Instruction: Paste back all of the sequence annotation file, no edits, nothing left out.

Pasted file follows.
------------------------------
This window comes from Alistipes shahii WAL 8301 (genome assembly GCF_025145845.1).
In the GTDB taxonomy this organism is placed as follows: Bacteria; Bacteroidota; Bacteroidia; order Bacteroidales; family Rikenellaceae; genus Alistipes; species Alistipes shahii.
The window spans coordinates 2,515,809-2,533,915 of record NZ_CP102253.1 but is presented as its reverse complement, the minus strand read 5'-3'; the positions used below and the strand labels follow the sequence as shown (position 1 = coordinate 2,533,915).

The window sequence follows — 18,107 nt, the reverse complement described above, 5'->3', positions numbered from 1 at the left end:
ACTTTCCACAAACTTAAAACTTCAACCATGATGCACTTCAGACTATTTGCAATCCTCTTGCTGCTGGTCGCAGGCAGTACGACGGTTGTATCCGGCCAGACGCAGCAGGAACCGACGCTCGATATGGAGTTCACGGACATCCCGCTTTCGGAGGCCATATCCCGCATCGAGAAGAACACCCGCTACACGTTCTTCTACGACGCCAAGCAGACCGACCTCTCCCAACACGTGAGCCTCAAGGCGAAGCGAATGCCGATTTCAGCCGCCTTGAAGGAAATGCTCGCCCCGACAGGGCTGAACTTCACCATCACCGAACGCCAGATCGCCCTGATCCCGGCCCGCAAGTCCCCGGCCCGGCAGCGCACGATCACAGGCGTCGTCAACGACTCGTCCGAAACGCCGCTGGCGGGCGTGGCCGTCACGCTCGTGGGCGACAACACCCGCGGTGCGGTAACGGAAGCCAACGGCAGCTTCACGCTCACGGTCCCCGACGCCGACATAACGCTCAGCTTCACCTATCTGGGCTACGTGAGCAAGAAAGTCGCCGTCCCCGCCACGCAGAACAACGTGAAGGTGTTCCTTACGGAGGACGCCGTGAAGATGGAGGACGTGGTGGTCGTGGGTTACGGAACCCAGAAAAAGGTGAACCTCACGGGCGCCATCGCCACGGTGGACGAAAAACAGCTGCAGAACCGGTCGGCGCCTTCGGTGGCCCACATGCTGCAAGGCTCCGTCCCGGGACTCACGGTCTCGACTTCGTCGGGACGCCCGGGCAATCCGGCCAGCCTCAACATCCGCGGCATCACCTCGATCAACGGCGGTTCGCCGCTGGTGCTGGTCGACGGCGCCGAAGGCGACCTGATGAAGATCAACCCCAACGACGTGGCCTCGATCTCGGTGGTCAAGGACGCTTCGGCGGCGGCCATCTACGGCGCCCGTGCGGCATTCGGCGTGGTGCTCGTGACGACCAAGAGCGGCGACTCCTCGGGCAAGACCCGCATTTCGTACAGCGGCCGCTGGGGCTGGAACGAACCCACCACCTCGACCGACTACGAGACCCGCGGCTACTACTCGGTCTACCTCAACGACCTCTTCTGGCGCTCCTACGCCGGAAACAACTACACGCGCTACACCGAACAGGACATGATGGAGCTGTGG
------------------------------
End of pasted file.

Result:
This window comes from Alistipes shahii WAL 8301 (genome assembly GCF_025145845.1).
In the GTDB taxonomy this organism is placed as follows: Bacteria; Bacteroidota; Bacteroidia; order Bacteroidales; family Rikenellaceae; genus Alistipes; species Alistipes shahii.
The window spans coordinates 2,515,809-2,533,915 of record NZ_CP102253.1 but is presented as its reverse complement, the minus strand read 5'-3'; the positions used below and the strand labels follow the sequence as shown (position 1 = coordinate 2,533,915).

The window sequence follows — 18,107 nt, the reverse complement described above, 5'->3', positions numbered from 1 at the left end:
ACTTTCCACAAACTTAAAACTTCAACCATGATGCACTTCAGACTATTTGCAATCCTCTTGCTGCTGGTCGCAGGCAGTACGACGGTTGTATCCGGCCAGACGCAGCAGGAACCGACGCTCGATATGGAGTTCACGGACATCCCGCTTTCGGAGGCCATATCCCGCATCGAGAAGAACACCCGCTACACGTTCTTCTACGACGCCAAGCAGACCGACCTCTCCCAACACGTGAGCCTCAAGGCGAAGCGAATGCCGATTTCAGCCGCCTTGAAGGAAATGCTCGCCCCGACAGGGCTGAACTTCACCATCACCGAACGCCAGATCGCCCTGATCCCGGCCCGCAAGTCCCCGGCCCGGCAGCGCACGATCACAGGCGTCGTCAACGACTCGTCCGAAACGCCGCTGGCGGGCGTGGCCGTCACGCTCGTGGGCGACAACACCCGCGGTGCGGTAACGGAAGCCAACGGCAGCTTCACGCTCACGGTCCCCGACGCCGACATAACGCTCAGCTTCACCTATCTGGGCTACGTGAGCAAGAAAGTCGCCGTCCCCGCCACGCAGAACAACGTGAAGGTGTTCCTTACGGAGGACGCCGTGAAGATGGAGGACGTGGTGGTCGTGGGTTACGGAACCCAGAAAAAGGTGAACCTCACGGGCGCCATCGCCACGGTGGACGAAAAACAGCTGCAGAACCGGTCGGCGCCTTCGGTGGCCCACATGCTGCAAGGCTCCGTCCCGGGACTCACGGTCTCGACTTCGTCGGGACGCCCGGGCAATCCGGCCAGCCTCAACATCCGCGGCATCACCTCGATCAACGGCGGTTCGCCGCTGGTGCTGGTCGACGGCGCCGAAGGCGACCTGATGAAGATCAACCCCAACGACGTGGCCTCGATCTCGGTGGTCAAGGACGCTTCGGCGGCGGCCATCTACGGCGCCCGTGCGGCATTCGGCGTGGTGCTCGTGACGACCAAGAGCGGCGACTCCTCGGGCAAGACCCGCATTTCGTACAGCGGCCGCTGGGGCTGGAACGAACCCACCACCTCGACCGACTACGAGACCCGCGGCTACTACTCGGTCTACCTCAACGACCTCTTCTGGCGCTCCTACGCCGGAAACAACTACACGCGCTACACCGAACAGGACATGATGGAGCTGTGG